I recently had a chance to photograph and walk the Camino de Santiago in Portugal & Spain with Backroads. Walking and hiking is something I enjoy doing but I’ve never experienced anything quite like the Camino de Santiago. If you’re not familiar with the Camino aka. The Way of St. James then I would suggest watching, “The Way“, on Netflix. Though much of that movie was based on the popular Camino Frances rather than from Portugal and coastal Spain Way that we did, I think the movie does a good job at capturing the essence of Camino de Santiago.
There are many ways to walk to Santiago de Compostela, some people choose to backpack 500km from France and stay at hostels while others do shorter routes and drink Portugese wine at luxury boutique hotels. Both approaches are rewarding in their own right.
Ponte de Lima was the first town we encountered along the Camino de Portugues. It’s notable for being the oldest town in Portugal. The architecture was beautiful and the scenery around the Lima River was beautiful.
One of the things I really liked about walking the Camino de Santiago was seeing different slices of life in Portugal & Spain; from gravediggers to eating lunch with the Conde (Count) de Calheiros to buying souvenirs from small-town shopkeepers who don’t speak a word of English. Coming from the Bay Area, it was a refreshing change of pace. If we don’t travel and seek out new experiences then we’re just living in our own little bubbles. For every wealthy tech yuppie who got rich on IPO money there are many more people in the world who get by with much less material wealth. It’s good to get exposed to all walks of life.
I’ll admit to cheating a little bit during the Labruja Mountains route. It was a hot day with my allergies out in full force so I rode the support van up to the top then met the rest of the group 1/3 of the way down where I found this interesting Camino shrine along the hiking trail.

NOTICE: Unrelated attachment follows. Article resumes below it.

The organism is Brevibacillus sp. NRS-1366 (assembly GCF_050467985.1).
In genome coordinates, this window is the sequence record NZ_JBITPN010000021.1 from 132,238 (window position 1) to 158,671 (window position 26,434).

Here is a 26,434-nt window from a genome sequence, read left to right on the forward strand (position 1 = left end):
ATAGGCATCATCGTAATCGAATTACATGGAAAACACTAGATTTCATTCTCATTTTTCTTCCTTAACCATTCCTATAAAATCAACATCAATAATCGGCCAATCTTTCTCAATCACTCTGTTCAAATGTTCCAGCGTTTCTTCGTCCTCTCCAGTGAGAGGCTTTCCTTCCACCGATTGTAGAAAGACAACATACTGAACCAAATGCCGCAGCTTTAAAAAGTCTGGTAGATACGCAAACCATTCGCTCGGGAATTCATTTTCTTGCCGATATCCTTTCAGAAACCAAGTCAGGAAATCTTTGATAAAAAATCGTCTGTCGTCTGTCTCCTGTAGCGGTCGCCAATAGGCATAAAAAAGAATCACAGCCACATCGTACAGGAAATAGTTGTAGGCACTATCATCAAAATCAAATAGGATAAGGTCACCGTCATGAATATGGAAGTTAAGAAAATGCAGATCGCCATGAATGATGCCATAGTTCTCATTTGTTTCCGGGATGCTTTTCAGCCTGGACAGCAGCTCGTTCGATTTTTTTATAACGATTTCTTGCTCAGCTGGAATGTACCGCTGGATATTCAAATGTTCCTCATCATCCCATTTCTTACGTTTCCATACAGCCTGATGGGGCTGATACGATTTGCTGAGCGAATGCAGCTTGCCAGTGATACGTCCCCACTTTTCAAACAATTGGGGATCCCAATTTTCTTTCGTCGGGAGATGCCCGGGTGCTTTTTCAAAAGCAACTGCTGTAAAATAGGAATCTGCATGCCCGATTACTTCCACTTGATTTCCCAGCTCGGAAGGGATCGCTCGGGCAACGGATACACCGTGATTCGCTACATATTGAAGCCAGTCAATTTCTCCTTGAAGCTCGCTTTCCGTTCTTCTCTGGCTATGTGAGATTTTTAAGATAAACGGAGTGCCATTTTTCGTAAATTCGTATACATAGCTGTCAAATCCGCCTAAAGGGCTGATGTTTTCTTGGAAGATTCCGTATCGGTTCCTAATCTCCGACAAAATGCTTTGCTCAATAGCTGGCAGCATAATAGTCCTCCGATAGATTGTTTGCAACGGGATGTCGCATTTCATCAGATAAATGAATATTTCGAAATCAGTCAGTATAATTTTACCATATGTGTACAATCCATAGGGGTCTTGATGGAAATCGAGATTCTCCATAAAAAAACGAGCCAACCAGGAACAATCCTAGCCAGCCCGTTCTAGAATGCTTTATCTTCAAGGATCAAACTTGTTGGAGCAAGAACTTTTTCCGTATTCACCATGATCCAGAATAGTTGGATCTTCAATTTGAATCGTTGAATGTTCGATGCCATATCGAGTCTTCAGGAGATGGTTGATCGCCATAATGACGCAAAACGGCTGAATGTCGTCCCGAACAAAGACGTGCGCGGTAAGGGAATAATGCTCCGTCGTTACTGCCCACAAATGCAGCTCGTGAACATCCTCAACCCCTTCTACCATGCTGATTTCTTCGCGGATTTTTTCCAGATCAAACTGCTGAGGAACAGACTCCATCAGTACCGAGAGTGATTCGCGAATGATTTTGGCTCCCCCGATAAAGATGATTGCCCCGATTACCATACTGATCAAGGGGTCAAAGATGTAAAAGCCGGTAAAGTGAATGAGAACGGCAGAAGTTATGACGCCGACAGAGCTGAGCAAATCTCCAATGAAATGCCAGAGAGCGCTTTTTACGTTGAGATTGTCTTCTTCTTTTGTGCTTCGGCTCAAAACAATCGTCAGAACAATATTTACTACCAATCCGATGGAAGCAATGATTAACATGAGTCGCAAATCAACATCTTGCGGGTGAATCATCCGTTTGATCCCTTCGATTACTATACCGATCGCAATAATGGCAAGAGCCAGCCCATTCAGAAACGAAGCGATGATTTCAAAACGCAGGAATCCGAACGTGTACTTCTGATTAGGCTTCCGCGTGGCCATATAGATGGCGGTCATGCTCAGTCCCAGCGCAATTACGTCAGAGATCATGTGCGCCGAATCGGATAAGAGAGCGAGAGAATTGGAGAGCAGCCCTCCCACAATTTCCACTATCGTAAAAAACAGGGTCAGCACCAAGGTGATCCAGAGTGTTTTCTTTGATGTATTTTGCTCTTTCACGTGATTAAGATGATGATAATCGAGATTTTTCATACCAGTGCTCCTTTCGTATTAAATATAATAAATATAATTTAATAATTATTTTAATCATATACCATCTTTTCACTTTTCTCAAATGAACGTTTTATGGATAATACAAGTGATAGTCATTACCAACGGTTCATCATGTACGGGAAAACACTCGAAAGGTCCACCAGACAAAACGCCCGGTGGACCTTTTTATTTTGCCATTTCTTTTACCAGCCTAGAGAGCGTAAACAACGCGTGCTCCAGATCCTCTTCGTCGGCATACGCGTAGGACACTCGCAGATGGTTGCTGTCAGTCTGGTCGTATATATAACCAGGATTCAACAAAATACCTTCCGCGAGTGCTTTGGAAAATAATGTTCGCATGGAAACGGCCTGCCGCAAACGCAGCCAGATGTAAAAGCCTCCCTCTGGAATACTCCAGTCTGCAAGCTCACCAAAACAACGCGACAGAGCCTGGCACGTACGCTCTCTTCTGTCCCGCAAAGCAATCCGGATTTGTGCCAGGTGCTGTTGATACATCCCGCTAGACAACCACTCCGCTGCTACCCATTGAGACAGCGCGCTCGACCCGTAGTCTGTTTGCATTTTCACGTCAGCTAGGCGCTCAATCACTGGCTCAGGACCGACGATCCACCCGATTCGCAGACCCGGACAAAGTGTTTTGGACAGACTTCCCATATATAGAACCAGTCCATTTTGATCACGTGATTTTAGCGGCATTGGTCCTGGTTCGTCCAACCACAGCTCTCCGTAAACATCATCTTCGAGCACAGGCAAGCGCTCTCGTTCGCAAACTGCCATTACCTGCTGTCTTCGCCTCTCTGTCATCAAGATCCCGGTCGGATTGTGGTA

We had completely different weather in Spain; more along the lines of what I’m used to hiking in the Bay Area. The fog was very thick the entire hike up to Santa Tecla. Loved it! Perfect weather as far as I’m concerned and made for some atmospheric photography conditions.
The challenge for me as someone who enjoys landscape & nature photography more than anything else is wishing I could stop every five seconds with a tripod and photograph all day to my hearts content. But the nature of adventure group travel is being constantly on the move. It’s an acceptable trade-off though because I probably never would have attempted the Camino de Santiago on my own anyway.
The story of Santa Tecla is quite interesting. I’ve linked to Wikipedia for more info.
I honestly did not expect the scenery on the Camino de Santiago to be as beautiful as it was. Some of these places like Santa Tecla, Baiona, and the Cies Islands (the following photos) are world-class scenery in my opinion. I did a lot of walking on this day and concluded with photographing a beautiful sunset at 10 pm! on the scenic coastal bluffs of Parador de Baiona, an old forgotten castle or fort I think that was purchased by the Spanish government whom then turned it into a luxury hotel.